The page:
Last week many Canadians watched portions of the Brier, Canada’s men’s curling championship. I was one of them.
There were many good story-lines around the event, but perhaps the most intriguing concerned the team entered as “Team Canada.” Let me explain.
Each province sends a representative to this championship. For the first time this year, last year’s champion also got a free pass into the tourney. Only trouble was, last year’s team was no longer together. Kevin Koe, the skip (leader) of last year’s team had parted ways with his team-mates and formed a new team (and subsequently represented Alberta at this event). The rules state that three members of last year’s team must be the same in order to get the free entry.
So Koe’s three team-mates from last year recruited John Morris, who’d skipped the team they beat in last year’s final but who had planned to take a partial break from curling this year, as their skip. Thus they were eligible to enter as Team Canada.
Perhaps because of a poor fit, or perhaps because of their limited play together, they got off to a poor start. A team meeting after a 2-3 start led to a switch of strategy. Morris and third Pat Simmons switched positions, Pat taking control of the team.
The switch was genius. They went 8-1 the rest of the way, and beat our Olympic gold medalists in the final, to win the championship again, and remain Team Canada. They will represent our country at the world championships later this month, and get another free pass to next year’s Brier.
The lessons are powerful.
Sometimes it is just a small change of direction or strategy that is the difference between failure and success. It was the same four players, but a switch in the roles of just two of them that turned the whole team around. Yes, commentators affirmed, Morris and Simmons did strategize slightly differently and when Simmons had final authority his strategy prevailed.
Someone has said, “Insanity is doing the same thing over and over, and expecting a different result.” From this championship team, we learn the importance of finding creative alternatives when things aren’t working as planned. More than once they faced adversity, but they did not let adversity derail them from their goal. Instead, they found creative ways to adjust, within the rules, to achieve their goal.
The importance of “team” was also emphasized. The invitation for Morris to join them was a team decision, the switch was a team decision, one that the whole team bought into. The whole team supported the new leader, and trusted him to lead them to their best result. And then the whole team played like they’d been working together for years.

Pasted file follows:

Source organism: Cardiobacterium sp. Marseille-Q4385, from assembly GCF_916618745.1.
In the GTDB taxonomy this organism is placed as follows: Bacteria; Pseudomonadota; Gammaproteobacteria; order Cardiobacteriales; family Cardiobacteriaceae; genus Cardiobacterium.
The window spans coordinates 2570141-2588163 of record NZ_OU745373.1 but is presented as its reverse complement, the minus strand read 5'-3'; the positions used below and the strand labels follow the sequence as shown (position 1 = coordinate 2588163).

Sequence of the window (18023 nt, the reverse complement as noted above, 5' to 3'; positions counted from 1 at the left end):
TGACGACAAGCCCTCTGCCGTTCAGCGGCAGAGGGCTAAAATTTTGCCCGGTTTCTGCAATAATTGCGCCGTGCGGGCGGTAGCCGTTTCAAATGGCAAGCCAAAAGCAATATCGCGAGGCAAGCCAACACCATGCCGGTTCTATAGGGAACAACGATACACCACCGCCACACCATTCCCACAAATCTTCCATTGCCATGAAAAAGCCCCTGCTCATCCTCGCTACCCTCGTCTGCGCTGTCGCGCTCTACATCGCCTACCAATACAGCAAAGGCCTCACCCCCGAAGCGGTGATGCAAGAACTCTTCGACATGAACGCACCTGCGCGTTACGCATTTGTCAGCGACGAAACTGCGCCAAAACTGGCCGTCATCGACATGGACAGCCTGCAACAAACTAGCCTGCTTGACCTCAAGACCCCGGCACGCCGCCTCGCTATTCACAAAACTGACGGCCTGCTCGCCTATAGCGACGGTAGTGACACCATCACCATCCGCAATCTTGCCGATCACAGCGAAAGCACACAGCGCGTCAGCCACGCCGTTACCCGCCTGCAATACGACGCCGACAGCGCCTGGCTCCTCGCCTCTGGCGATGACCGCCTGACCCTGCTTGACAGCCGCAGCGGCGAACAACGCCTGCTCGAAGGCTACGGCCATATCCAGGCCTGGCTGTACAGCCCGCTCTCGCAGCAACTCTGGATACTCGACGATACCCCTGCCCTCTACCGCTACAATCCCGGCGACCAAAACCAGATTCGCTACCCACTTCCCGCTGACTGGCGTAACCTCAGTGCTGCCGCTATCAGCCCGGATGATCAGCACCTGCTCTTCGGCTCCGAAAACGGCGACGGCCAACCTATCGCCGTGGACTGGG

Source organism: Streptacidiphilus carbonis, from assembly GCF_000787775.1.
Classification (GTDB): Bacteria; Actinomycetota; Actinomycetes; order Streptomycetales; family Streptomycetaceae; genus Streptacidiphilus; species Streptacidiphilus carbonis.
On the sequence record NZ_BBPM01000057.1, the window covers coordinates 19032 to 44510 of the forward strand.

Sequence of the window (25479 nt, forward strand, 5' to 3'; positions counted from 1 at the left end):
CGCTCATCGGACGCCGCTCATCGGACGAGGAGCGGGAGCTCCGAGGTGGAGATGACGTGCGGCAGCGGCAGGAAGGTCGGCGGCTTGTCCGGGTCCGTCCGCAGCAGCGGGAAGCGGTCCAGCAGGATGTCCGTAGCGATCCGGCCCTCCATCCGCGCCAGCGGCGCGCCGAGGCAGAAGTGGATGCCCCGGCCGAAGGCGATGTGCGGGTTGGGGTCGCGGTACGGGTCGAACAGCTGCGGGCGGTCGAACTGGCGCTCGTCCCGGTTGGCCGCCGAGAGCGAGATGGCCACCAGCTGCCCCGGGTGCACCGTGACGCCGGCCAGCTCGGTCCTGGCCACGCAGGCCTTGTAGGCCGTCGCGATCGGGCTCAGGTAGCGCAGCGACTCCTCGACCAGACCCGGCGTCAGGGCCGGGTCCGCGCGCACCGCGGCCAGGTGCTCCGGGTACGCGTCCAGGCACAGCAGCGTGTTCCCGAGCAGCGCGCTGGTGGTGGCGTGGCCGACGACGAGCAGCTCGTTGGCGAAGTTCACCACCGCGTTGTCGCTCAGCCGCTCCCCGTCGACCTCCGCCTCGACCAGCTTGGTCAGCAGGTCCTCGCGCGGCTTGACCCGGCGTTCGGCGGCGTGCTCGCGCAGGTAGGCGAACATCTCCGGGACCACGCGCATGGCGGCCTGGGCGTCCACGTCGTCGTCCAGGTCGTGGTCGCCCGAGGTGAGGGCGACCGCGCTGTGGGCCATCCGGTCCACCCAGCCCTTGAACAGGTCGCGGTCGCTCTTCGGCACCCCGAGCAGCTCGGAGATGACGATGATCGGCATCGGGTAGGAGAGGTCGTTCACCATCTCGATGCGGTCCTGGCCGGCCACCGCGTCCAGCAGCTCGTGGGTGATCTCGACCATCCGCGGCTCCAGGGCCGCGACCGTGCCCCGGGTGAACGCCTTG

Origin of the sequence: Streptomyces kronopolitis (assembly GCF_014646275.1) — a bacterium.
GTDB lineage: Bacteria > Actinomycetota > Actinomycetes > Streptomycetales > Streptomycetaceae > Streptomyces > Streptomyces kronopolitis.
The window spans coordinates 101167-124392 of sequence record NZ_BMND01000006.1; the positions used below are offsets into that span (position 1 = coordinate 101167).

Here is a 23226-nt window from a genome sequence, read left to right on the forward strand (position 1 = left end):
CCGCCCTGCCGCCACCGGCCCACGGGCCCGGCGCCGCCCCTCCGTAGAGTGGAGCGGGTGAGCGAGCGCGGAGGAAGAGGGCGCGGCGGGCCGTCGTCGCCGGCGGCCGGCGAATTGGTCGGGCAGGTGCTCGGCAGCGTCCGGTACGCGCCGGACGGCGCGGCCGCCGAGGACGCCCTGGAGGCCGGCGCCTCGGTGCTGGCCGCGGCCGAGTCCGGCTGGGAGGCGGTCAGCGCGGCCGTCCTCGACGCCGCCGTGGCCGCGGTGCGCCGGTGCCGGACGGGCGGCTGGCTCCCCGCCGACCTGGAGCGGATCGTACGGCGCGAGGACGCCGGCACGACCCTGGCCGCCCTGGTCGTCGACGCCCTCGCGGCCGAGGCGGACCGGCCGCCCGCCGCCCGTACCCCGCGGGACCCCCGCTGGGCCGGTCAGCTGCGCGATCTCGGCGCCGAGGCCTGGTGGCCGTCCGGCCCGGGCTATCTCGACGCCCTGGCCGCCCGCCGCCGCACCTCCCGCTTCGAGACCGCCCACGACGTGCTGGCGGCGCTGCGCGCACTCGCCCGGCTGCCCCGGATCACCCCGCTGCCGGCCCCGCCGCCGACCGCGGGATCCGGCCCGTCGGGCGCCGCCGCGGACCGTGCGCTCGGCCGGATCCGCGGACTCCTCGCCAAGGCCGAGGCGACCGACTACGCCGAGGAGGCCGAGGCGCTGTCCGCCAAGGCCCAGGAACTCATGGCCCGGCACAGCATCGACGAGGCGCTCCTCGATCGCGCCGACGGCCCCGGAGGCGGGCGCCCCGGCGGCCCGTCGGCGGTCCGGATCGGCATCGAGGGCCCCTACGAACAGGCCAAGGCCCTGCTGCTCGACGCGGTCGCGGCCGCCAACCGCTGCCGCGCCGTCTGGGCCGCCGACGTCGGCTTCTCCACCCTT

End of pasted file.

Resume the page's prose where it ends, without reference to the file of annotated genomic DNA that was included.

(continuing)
And finally, perhaps the biggest take-away is the importance of parking your ego at the door for the sake of the team. It must have been tough for Morris to give up the leadership role, to fully support Simmons all the way, despite differences of opinion on strategy, and to switch back to sweeping instead of calling shots. But ultimately, his support made him a champion. It will be Simmons, not Morris, whose name goes on the trophy as skip of the winning team. But Morris’ name will also be on it; it wouldn’t have otherwise.
I think those lessons are applicable in all of life, whether in a workplace environment, a social environment, or even a family environment.
Rent to own tip:
There is a myth that you have to wait seven years after a bankruptcy before you can apply for a mortgage. This is not true. If you are serious about rebuilding your credit, you can get a mortgage in 2 – 3 years after a bankruptcy. That is also true for a Consumer Proposal; you can get a mortgage 2 – 3 years after it is paid off. Fraser Valley Rent 2 Own can work with your situation as soon as the bankruptcy is discharged or the Consumer Proposal paid off, but not sooner. However, if you have a second bankruptcy, you will not likely get a mortgage for many years and perhaps need a very large down payment. Fraser Valley Rent 2 Own cannot work with you after a second bankruptcy.